Field to Fork

Accessibility


| Share

Beans: the Magical Fruit

The more beans you eat, the more you can improve your health.

Dry beans are a popular crop to grow in North Dakota. In fact, North Dakota farmers lead the nation in growing all dry beans. Most of North Dakota’s dry bean acres are in navy and pinto beans.

Dry beans are related to green beans, which are grown in home gardens. Dry beans are the dried seeds found inside the pod.

Eating beans can provide many health benefits due to their rich nutrient profile.

Beans can be categorized in the vegetable group or the protein group in the U.S. Department of Agriculture’s food groups. These nutrient powerhouses are high in fiber, protein, antioxidants, phosphorus, iron and vitamin B.

Eating a serving of beans can help you feel full longer and can slow the rise of blood sugar levels.

Regularly eating beans may decrease the risk of diabetes, heart disease and colorectal cancer, and help with weight management. Remember to drink more water when increasing fiber in your diet.

Bean varieties commonly grown in this area include black, pink, cranberry, dark red kidney, navy, pinto, light red kidney, small red and great northern.

Beans can be purchased dried, then soaked in water and cooked, or purchased as canned goods.

They often are used in soups, stews, salads, casseroles, dips, desserts, side dishes and bean flour.

Dry beans are one of the specialty crops that can be grown in North Dakota. Visit the North Dakota State University Extension Service’s Field to Fork website at www.ag.ndsu.edu/fieldtofork for more information about growing and using a variety of specialty crops, including dry beans.

Here’s a sweet bean recipe to try.

Peanut Butter Black Bean Brownies

1 (15-ounce) can reduced-sodium black beans, drained and rinsed
3 eggs
3 Tbsp. canola oil
3/4 c. granulated sugar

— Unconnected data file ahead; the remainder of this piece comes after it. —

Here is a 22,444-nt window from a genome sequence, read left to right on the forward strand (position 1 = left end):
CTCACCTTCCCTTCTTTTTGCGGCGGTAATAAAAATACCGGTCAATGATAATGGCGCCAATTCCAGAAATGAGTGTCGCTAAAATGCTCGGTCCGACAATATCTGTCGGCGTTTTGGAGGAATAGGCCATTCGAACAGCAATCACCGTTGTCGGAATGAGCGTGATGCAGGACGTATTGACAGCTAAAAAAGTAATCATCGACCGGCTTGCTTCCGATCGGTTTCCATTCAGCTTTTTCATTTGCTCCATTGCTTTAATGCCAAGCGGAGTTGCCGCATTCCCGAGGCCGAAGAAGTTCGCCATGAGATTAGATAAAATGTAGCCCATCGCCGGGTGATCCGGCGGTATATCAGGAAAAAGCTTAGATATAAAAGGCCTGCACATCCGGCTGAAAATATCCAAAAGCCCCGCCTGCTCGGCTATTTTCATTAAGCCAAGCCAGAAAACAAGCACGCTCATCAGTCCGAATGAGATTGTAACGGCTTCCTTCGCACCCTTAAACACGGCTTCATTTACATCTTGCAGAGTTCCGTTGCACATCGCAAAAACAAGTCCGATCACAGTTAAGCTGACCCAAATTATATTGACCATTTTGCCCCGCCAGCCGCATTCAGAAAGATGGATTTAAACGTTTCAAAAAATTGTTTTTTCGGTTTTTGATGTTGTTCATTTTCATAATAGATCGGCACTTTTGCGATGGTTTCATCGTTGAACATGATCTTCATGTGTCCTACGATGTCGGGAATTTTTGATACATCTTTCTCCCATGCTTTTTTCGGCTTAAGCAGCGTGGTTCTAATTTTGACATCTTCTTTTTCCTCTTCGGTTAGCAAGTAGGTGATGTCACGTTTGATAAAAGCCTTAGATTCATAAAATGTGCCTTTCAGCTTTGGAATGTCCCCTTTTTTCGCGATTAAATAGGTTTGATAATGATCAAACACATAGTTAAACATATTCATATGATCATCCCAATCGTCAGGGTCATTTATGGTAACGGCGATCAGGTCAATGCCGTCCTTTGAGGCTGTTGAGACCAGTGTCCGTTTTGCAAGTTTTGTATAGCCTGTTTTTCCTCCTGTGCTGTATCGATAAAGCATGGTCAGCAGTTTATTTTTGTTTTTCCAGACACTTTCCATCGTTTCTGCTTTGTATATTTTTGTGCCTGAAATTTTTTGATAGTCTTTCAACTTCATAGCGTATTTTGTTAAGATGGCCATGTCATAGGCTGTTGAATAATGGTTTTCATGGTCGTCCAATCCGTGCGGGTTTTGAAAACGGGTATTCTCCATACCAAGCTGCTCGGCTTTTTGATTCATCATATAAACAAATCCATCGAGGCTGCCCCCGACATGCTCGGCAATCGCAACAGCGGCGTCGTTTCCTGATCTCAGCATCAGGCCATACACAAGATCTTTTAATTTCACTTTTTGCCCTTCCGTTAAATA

1/2 c. unsweetened cocoa powder
1 1/2 tsp. vanilla extract
1/4 c. peanut butter
1/2 tsp. baking powder
Pinch salt
1/2 c. peanut butter chips
1/4 c. dark chocolate chunks
Crushed peanuts (optional)

Preheat oven to 350 F. Lightly coat an 8- by 8-inch baking dish with nonstick cooking spray and set aside. Put black beans in a strainer and rinse thoroughly, then place in food processor with oil and process until smooth/creamy. Add eggs, sugar, cocoa powder, vanilla extract, peanut butter, baking powder and salt; process until smooth. Add half the amount of peanut butter chips and pulse the food processor to mix in the chips. Repeat with the remaining chips, along with the chocolate chunks. Put the batter into the prepared pan and smooth the top with a spatula. Top with chopped peanuts if desired. Bake for about 35 minutes or until the edges start to pull away from the sides of the pan. You can test the center by inserting a toothpick. If the brownies are done, the toothpick will come out clean. Let brownies cool for 10 minutes, then cut into 2-inch squares.

Makes 16 servings. Each serving has 130 calories, 6 grams (g) fat, 4 g protein, 17 g carbohydrate, 3 g fiber and 115 milligrams sodium.

###

Source: Julie Garden-Robinson, NDSU Extension Service food and nutrition specialist, and Allison Benson, Extension program assistant. The creation of the materials is part of a project funded by the North Dakota Department of Agriculture through grant 14-SCBGP-ND-0038 from the U.S. Department of Agriculture’s Agricultural Marketing Service.

This project was supported by the U.S. Department of Agriculture’s (USDA) Agricultural Marketing Service through grant 14-SCBGP-ND-0038. Its contents are solely the responsibility of the authors and do not necessarily represent the official views of the USDA.

Creative Commons License
Feel free to use and share this content, but please do so under the conditions of our Creative Commons license and our Rules for Use. Thanks.